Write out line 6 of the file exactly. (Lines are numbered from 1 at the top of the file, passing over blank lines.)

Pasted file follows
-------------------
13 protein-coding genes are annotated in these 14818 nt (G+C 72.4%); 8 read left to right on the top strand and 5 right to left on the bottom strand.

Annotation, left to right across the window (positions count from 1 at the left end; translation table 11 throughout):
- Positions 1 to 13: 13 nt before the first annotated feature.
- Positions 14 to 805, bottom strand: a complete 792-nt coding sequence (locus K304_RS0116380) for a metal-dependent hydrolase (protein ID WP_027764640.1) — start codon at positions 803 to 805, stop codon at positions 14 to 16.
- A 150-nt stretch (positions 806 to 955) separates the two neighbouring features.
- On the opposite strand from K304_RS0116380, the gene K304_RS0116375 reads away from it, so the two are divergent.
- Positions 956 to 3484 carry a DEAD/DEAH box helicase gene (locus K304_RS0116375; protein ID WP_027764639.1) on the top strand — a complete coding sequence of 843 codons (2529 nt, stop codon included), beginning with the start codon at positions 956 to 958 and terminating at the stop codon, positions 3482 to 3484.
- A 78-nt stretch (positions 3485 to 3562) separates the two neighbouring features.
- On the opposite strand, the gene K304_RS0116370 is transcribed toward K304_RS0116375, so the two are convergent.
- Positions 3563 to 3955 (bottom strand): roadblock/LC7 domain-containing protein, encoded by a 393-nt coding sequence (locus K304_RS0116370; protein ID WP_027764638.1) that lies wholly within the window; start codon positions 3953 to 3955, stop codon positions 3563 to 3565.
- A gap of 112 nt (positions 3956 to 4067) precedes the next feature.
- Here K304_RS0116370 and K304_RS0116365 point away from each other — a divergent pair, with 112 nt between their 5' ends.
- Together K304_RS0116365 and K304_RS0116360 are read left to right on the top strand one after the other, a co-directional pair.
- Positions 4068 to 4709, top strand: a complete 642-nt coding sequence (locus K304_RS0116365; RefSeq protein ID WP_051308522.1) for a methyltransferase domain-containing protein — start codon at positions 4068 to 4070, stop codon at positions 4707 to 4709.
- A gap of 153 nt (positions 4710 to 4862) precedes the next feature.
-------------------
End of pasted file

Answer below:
- On the opposite strand from K304_RS0116380, the gene K304_RS0116375 reads away from it, so the two are divergent.